Transforming the financial close is not a one-time project; it’s a continuous incremental journey, and the dividends to making even the first few steps to improvement can be substantial. This approach not only cuts the cycle time of the close and reduces risk and audit fees, but also lowers the internal financial and accounting resources dedicated to close tasks. This is an era where CEOs and the broader executive team are looking for finance to move beyond crunching the numbers to interpreting them and acting as a business partner and advisor. Freeing up finance from manual effort and duplicative work and reallocating them is essential to making that shift.

Fewer late nights, shorter workdays

By cutting the overtime, late nights, and repetitive work from the financial close, organizations that improve their operations will be better positioned to retain and attract high-performing and high-potential accounting talent.

With this change to a more strategic role for finance, the heads-down blackout of the financial close is increasingly becoming anathema. Line-of-business teams are increasingly looking to finance and accounting for support, whether during the month or at month-end. It’s why accounting teams are beginning to shift from a traditional record-to-report close process to running more close tasks in real time during the accounting period – using approaches like continuous accounting.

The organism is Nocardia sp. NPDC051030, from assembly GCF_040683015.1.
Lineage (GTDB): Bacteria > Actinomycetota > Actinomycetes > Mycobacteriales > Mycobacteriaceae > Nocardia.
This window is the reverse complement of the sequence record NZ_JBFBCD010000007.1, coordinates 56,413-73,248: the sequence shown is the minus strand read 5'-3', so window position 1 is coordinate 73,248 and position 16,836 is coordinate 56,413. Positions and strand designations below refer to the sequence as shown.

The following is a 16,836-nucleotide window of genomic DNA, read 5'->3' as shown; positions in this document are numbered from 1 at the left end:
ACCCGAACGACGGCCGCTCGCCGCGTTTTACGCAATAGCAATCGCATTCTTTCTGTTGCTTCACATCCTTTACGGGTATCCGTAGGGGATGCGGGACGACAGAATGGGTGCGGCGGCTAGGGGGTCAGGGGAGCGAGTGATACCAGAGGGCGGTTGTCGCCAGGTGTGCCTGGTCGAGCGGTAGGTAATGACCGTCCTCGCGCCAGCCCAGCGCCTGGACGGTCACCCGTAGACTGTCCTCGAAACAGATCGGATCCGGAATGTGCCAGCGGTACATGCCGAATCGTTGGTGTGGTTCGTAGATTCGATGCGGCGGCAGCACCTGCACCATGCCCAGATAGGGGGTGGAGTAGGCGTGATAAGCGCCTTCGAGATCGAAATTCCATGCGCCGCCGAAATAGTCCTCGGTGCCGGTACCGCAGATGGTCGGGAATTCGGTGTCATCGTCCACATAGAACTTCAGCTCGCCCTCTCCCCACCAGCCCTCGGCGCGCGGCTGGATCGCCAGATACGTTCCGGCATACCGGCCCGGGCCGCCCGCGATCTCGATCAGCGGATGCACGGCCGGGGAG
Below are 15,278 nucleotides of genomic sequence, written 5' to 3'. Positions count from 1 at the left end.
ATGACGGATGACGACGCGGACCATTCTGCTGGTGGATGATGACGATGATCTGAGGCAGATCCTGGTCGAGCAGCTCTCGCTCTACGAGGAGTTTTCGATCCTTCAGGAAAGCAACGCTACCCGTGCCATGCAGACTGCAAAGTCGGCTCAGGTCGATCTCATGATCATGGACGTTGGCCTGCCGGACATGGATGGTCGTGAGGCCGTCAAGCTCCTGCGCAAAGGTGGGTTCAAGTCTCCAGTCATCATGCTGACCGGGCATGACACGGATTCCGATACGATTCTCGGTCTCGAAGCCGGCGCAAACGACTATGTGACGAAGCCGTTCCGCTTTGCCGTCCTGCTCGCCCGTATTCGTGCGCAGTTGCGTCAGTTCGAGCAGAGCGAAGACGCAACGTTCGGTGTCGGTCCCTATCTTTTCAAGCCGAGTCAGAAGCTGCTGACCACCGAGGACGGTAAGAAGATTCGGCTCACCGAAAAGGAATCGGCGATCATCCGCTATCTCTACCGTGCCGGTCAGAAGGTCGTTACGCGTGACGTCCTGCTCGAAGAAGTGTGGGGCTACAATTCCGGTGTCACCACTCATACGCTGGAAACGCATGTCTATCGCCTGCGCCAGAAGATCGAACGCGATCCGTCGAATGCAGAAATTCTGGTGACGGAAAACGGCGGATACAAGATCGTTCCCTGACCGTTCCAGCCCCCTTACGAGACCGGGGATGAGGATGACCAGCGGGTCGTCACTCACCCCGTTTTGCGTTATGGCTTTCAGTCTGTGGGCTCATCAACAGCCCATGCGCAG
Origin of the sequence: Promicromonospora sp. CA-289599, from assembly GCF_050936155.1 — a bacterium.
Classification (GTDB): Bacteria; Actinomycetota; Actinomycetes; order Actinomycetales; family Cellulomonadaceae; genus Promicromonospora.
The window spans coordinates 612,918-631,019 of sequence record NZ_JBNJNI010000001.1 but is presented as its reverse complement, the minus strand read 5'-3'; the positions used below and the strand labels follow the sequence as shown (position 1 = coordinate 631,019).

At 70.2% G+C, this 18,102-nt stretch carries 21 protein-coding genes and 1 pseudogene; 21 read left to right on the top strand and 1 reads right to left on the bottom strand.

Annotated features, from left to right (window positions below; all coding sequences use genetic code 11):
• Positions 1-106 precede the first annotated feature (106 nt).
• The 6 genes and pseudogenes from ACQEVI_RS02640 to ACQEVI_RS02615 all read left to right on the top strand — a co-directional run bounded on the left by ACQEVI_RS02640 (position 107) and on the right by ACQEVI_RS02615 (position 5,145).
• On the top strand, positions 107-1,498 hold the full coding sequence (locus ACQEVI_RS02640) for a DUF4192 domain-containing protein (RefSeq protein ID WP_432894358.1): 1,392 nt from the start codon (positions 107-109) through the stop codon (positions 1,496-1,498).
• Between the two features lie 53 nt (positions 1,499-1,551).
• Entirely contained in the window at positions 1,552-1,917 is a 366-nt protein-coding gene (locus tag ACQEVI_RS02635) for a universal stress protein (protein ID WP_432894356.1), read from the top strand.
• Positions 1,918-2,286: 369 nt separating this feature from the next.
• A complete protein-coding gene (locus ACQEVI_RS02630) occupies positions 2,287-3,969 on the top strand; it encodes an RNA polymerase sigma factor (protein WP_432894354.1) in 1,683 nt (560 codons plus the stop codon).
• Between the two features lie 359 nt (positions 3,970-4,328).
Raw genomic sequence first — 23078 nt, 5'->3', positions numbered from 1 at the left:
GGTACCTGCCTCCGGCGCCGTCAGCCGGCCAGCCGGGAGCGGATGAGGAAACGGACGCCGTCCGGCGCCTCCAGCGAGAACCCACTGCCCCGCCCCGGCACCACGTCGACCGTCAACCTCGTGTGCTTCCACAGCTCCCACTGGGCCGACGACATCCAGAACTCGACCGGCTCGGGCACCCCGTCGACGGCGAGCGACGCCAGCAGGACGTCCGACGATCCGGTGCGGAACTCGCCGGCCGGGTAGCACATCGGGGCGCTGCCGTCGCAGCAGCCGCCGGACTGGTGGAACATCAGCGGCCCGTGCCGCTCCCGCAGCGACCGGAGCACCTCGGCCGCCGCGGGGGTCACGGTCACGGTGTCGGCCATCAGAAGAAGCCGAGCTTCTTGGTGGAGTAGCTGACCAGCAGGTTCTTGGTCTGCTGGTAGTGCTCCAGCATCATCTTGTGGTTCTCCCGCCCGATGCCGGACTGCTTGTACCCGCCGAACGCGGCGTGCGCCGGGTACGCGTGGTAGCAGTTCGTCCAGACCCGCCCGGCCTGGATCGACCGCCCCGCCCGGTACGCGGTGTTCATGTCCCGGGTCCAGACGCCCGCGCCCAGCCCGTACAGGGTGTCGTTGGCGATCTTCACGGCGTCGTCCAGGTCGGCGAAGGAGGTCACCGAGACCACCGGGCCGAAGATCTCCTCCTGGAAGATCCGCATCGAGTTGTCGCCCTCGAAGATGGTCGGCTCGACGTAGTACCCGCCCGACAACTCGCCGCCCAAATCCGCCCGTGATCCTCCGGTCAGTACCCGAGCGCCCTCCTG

The technology finance has dreamed of

Fortunately, technology has kept pace with change. There are now innovative solutions that enable real-time processing of transactions that used to otherwise be left to month-end. Robotic process automation (RPA) enables automation of increasingly sophisticated workflows or transactional tasks. Financial consolidation, reporting, and planning can be housed in one unified system to eliminate manual extracts and spreadsheet silos. Master data governance and process control applications can ensure centralization of policies, rules, master data, controls, and workflows to cut out inconsistencies and duplication. Advances in business intelligence, analytics, financial reporting, and disclosure make it easier than ever to apply visualization to analysis to identify trends and variances, automate reporting tasks, and create XBRL-based filings.

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